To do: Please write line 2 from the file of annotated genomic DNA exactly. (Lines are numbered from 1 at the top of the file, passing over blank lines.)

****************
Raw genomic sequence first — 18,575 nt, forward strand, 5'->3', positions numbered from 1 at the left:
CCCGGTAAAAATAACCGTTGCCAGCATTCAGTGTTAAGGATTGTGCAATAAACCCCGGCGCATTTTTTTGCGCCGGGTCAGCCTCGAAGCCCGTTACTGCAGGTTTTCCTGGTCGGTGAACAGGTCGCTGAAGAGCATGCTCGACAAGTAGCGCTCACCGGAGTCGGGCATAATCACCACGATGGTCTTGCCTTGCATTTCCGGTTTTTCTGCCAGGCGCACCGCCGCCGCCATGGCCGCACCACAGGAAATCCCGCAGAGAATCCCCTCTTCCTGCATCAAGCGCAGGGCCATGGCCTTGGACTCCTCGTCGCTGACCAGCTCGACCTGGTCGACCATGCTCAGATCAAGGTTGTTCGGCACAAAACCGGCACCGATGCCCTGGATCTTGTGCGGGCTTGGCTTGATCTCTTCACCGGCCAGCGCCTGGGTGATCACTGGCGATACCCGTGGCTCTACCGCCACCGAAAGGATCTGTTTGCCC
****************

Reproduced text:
CCCGGTAAAAATAACCGTTGCCAGCATTCAGTGTTAAGGATTGTGCAATAAACCCCGGCGCATTTTTTTGCGCCGGGTCAGCCTCGAAGCCCGTTACTGCAGGTTTTCCTGGTCGGTGAACAGGTCGCTGAAGAGCATGCTCGACAAGTAGCGCTCACCGGAGTCGGGCATAATCACCACGATGGTCTTGCCTTGCATTTCCGGTTTTTCTGCCAGGCGCACCGCCGCCGCCATGGCCGCACCACAGGAAATCCCGCAGAGAATCCCCTCTTCCTGCATCAAGCGCAGGGCCATGGCCTTGGACTCCTCGTCGCTGACCAGCTCGACCTGGTCGACCATGCTCAGATCAAGGTTGTTCGGCACAAAACCGGCACCGATGCCCTGGATCTTGTGCGGGCTTGGCTTGATCTCTTCACCGGCCAGCGCCTGGGTGATCACTGGCGATACCCGTGGCTCTACCGCCACCGAAAGGATCTGTTTGCCC